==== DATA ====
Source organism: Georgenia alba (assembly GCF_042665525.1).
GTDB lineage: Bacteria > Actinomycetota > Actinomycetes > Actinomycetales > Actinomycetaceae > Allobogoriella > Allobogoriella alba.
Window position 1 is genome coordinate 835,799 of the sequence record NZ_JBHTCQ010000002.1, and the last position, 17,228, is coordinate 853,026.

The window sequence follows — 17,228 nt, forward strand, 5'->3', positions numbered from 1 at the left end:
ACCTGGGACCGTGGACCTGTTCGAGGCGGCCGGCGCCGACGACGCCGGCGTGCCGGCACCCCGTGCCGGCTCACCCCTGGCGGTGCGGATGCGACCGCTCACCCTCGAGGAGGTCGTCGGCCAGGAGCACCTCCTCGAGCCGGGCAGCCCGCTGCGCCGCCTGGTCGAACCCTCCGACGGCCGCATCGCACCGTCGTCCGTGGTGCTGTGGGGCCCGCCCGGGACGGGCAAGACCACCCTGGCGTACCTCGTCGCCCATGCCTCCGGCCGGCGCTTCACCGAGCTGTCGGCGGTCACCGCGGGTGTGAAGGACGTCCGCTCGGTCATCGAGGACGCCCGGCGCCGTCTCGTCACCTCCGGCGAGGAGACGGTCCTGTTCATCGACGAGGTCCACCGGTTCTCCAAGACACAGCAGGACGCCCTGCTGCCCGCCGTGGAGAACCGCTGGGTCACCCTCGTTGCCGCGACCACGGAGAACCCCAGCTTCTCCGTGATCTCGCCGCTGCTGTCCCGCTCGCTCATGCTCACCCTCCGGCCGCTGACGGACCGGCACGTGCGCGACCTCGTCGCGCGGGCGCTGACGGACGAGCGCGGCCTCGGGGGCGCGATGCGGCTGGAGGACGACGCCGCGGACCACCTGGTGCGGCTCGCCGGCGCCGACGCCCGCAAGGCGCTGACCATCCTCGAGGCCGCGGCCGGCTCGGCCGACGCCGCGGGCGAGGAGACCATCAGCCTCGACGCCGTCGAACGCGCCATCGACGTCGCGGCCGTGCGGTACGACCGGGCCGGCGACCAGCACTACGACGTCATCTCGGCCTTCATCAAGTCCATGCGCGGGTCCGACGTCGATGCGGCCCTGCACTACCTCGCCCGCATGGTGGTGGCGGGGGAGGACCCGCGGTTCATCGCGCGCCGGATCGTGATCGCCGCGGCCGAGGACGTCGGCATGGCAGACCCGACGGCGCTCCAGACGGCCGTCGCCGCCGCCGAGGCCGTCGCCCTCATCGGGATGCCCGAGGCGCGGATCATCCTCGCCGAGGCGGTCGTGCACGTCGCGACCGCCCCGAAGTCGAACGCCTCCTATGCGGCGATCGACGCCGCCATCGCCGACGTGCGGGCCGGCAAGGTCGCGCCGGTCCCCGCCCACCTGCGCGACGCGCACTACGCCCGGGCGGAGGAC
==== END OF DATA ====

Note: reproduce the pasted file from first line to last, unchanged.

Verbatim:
Source organism: Georgenia alba (assembly GCF_042665525.1).
GTDB lineage: Bacteria > Actinomycetota > Actinomycetes > Actinomycetales > Actinomycetaceae > Allobogoriella > Allobogoriella alba.
Window position 1 is genome coordinate 835,799 of the sequence record NZ_JBHTCQ010000002.1, and the last position, 17,228, is coordinate 853,026.

The window sequence follows — 17,228 nt, forward strand, 5'->3', positions numbered from 1 at the left end:
ACCTGGGACCGTGGACCTGTTCGAGGCGGCCGGCGCCGACGACGCCGGCGTGCCGGCACCCCGTGCCGGCTCACCCCTGGCGGTGCGGATGCGACCGCTCACCCTCGAGGAGGTCGTCGGCCAGGAGCACCTCCTCGAGCCGGGCAGCCCGCTGCGCCGCCTGGTCGAACCCTCCGACGGCCGCATCGCACCGTCGTCCGTGGTGCTGTGGGGCCCGCCCGGGACGGGCAAGACCACCCTGGCGTACCTCGTCGCCCATGCCTCCGGCCGGCGCTTCACCGAGCTGTCGGCGGTCACCGCGGGTGTGAAGGACGTCCGCTCGGTCATCGAGGACGCCCGGCGCCGTCTCGTCACCTCCGGCGAGGAGACGGTCCTGTTCATCGACGAGGTCCACCGGTTCTCCAAGACACAGCAGGACGCCCTGCTGCCCGCCGTGGAGAACCGCTGGGTCACCCTCGTTGCCGCGACCACGGAGAACCCCAGCTTCTCCGTGATCTCGCCGCTGCTGTCCCGCTCGCTCATGCTCACCCTCCGGCCGCTGACGGACCGGCACGTGCGCGACCTCGTCGCGCGGGCGCTGACGGACGAGCGCGGCCTCGGGGGCGCGATGCGGCTGGAGGACGACGCCGCGGACCACCTGGTGCGGCTCGCCGGCGCCGACGCCCGCAAGGCGCTGACCATCCTCGAGGCCGCGGCCGGCTCGGCCGACGCCGCGGGCGAGGAGACCATCAGCCTCGACGCCGTCGAACGCGCCATCGACGTCGCGGCCGTGCGGTACGACCGGGCCGGCGACCAGCACTACGACGTCATCTCGGCCTTCATCAAGTCCATGCGCGGGTCCGACGTCGATGCGGCCCTGCACTACCTCGCCCGCATGGTGGTGGCGGGGGAGGACCCGCGGTTCATCGCGCGCCGGATCGTGATCGCCGCGGCCGAGGACGTCGGCATGGCAGACCCGACGGCGCTCCAGACGGCCGTCGCCGCCGCCGAGGCCGTCGCCCTCATCGGGATGCCCGAGGCGCGGATCATCCTCGCCGAGGCGGTCGTGCACGTCGCGACCGCCCCGAAGTCGAACGCCTCCTATGCGGCGATCGACGCCGCCATCGCCGACGTGCGGGCCGGCAAGGTCGCGCCGGTCCCCGCCCACCTGCGCGACGCGCACTACGCCCGGGCGGAGGAC